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gar0u

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About gar0u

  • Rank
    Chopper Commander
  • Birthday 03/29/1973

Profile Information

  • Gender
    Male
  • Location
    Pacific Northwest
  • Interests
    Intellivision, Commodore 64, MAME

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  1. Mr_Me's 35.0 score. At least on mine, it makes me run Slope 15 downhill 4 times in a row and averages the total times.
  2. The crazy thing is that's not one lucky run, but the average of four great runs!
  3. This was not my favorite game as a kid. Didn't ski in real life, and had a hard time controlling the skier in the game. I think I picked it up for cheap from Kay Bee Toys when the video game fad was collapsing. Just gave the downhill course a try on course 15. Got 122.0--about four times slower than the best time so far. Not sure I'll be competitive at this game. I don't have my second controller working yet on my Pi, so Dracula is hard, too. I think I got to the 5th night before just turning it off. Frustrating to watch those zombies just stand there for 10s for 50 points! Both are cool games though. Just haven't played them before.
  4. Took playing off and on all day to break 10K. Doubt I can do better before the deadline.
  5. Might be too late, but this is from October 11. Thought I'd get more time to practice. This is a pretty cool game!
  6. Been playing the "fixed arc" version to improve before working on "dir & tongue". Improved to 440 with "fixed arc"!
  7. There should be an efficiency point where the table required by adaptive Huffman and the algorithm to encode and decode the text pays off. But not within the limitations of the original hardware (I am guessing! Haven't done the math of course.) Maybe I'll work on "Zork" so we can have more text in games? I know we don't have the same restrictions with emulators and other tricks--even putting memory right on the cartridge was a good hack. But I enjoy working within the constraints of the original system--so far. I'm just dipping my toes in the water.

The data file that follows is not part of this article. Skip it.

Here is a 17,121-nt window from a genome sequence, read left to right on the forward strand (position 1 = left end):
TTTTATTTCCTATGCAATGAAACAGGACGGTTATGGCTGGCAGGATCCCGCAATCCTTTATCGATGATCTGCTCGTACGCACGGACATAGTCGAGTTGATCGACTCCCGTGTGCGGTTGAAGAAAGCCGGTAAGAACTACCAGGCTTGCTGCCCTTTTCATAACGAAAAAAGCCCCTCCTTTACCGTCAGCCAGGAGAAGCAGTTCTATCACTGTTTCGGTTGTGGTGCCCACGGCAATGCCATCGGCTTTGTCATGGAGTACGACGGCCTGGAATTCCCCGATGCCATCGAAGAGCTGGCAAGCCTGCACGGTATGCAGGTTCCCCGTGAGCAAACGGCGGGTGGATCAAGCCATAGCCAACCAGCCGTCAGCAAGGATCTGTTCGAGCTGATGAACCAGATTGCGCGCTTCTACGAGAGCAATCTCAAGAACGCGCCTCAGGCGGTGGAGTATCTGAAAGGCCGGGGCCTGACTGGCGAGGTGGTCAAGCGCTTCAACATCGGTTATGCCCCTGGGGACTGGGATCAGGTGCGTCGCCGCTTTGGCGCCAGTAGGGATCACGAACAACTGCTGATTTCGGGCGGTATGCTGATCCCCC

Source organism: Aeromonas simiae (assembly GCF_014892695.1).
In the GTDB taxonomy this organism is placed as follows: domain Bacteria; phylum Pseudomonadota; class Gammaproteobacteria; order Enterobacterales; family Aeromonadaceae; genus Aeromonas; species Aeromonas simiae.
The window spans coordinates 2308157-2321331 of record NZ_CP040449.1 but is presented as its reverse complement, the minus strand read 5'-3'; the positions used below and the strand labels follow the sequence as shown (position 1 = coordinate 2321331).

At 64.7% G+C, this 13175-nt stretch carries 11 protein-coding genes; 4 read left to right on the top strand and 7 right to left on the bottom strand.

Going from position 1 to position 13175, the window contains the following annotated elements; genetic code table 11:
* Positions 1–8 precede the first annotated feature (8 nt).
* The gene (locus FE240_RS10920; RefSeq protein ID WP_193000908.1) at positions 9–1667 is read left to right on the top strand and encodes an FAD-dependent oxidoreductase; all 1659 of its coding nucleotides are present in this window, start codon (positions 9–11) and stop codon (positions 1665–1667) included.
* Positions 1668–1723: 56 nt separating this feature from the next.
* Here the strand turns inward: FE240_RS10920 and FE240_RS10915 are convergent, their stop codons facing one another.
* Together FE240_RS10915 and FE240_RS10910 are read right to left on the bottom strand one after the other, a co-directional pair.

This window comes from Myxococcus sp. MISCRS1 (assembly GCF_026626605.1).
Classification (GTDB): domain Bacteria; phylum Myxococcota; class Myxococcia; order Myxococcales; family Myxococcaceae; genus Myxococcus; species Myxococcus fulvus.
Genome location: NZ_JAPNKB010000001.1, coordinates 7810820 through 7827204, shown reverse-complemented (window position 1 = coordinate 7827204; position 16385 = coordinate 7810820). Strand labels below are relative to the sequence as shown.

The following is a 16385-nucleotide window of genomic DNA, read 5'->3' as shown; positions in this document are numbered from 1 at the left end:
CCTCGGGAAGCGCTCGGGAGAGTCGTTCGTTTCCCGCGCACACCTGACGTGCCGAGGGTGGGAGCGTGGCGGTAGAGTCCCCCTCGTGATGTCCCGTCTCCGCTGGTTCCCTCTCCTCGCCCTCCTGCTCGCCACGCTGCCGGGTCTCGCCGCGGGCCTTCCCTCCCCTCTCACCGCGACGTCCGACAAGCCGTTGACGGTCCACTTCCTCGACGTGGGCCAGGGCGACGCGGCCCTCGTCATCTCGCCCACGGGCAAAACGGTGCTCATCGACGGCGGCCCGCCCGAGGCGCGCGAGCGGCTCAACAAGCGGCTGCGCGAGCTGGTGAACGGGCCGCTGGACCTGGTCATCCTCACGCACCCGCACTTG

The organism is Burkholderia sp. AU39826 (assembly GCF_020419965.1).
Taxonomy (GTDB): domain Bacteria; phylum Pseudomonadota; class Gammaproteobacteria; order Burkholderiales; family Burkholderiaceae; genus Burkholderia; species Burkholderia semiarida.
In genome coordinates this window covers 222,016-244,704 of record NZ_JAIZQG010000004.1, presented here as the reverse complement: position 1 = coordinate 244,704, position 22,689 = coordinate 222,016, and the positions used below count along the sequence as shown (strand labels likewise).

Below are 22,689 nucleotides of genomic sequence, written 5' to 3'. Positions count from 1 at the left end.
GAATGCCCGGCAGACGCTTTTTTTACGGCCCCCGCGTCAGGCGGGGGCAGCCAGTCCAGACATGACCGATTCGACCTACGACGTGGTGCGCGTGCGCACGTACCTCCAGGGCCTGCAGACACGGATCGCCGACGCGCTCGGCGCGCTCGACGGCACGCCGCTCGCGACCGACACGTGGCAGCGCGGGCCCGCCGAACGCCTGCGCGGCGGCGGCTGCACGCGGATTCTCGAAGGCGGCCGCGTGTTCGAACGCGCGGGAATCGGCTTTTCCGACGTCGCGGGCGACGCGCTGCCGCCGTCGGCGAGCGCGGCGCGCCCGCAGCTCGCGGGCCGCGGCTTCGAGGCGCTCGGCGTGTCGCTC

8. Really excited to dig into this game. It sounded like a great game on the Intellivisionaries podcast when they covered it. Until now, I've only had my original Intellivision II and the games I'd collected as a kid over about 10 years. It's great having a Passable Flashback. (It's not an Ultimate Flashback because it's just a naked Raspberry Pi that I built and quit working on once it started playing games. 😛 Need to read the rule book on this one. Flew my very first mission with no clue what I was doing and managed 408 points. LOL Also played River Raid for the very first time. Did better, but didn't realize those fuel depots were for me, so I was blasting away at them until my jet was bingo fuel. Then I couldn't get enough fuel and that was the end of my river raiding. Also learned the hard way that you have to stay over the river! Love the diversity of the games. Frog Bog is peaceful. I can see going for the "end" of DF if I had had it as a kid. Playing an Activision game would have been treasonous during the years of the 8-bit wars of the 80s.